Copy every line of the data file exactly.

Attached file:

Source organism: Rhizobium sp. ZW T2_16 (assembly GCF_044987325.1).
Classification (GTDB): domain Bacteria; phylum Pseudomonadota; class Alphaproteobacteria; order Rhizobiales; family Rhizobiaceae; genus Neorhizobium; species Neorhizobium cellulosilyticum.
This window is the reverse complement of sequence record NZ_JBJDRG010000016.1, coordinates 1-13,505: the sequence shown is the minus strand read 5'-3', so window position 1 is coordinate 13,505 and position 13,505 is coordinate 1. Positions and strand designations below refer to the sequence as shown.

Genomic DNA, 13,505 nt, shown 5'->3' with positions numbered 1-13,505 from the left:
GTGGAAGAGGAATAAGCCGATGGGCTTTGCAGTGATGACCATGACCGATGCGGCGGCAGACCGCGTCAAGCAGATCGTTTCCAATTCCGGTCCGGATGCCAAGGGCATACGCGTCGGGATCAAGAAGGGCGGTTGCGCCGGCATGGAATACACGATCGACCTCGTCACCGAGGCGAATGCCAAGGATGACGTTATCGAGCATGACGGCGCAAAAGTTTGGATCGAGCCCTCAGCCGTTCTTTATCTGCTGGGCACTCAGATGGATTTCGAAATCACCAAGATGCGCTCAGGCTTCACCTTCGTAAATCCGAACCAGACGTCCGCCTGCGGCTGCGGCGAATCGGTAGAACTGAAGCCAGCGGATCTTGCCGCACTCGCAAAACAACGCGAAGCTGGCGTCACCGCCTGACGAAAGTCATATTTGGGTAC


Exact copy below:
Source organism: Rhizobium sp. ZW T2_16 (assembly GCF_044987325.1).
Classification (GTDB): domain Bacteria; phylum Pseudomonadota; class Alphaproteobacteria; order Rhizobiales; family Rhizobiaceae; genus Neorhizobium; species Neorhizobium cellulosilyticum.
This window is the reverse complement of sequence record NZ_JBJDRG010000016.1, coordinates 1-13,505: the sequence shown is the minus strand read 5'-3', so window position 1 is coordinate 13,505 and position 13,505 is coordinate 1. Positions and strand designations below refer to the sequence as shown.

Genomic DNA, 13,505 nt, shown 5'->3' with positions numbered 1-13,505 from the left:
GTGGAAGAGGAATAAGCCGATGGGCTTTGCAGTGATGACCATGACCGATGCGGCGGCAGACCGCGTCAAGCAGATCGTTTCCAATTCCGGTCCGGATGCCAAGGGCATACGCGTCGGGATCAAGAAGGGCGGTTGCGCCGGCATGGAATACACGATCGACCTCGTCACCGAGGCGAATGCCAAGGATGACGTTATCGAGCATGACGGCGCAAAAGTTTGGATCGAGCCCTCAGCCGTTCTTTATCTGCTGGGCACTCAGATGGATTTCGAAATCACCAAGATGCGCTCAGGCTTCACCTTCGTAAATCCGAACCAGACGTCCGCCTGCGGCTGCGGCGAATCGGTAGAACTGAAGCCAGCGGATCTTGCCGCACTCGCAAAACAACGCGAAGCTGGCGTCACCGCCTGACGAAAGTCATATTTGGGTAC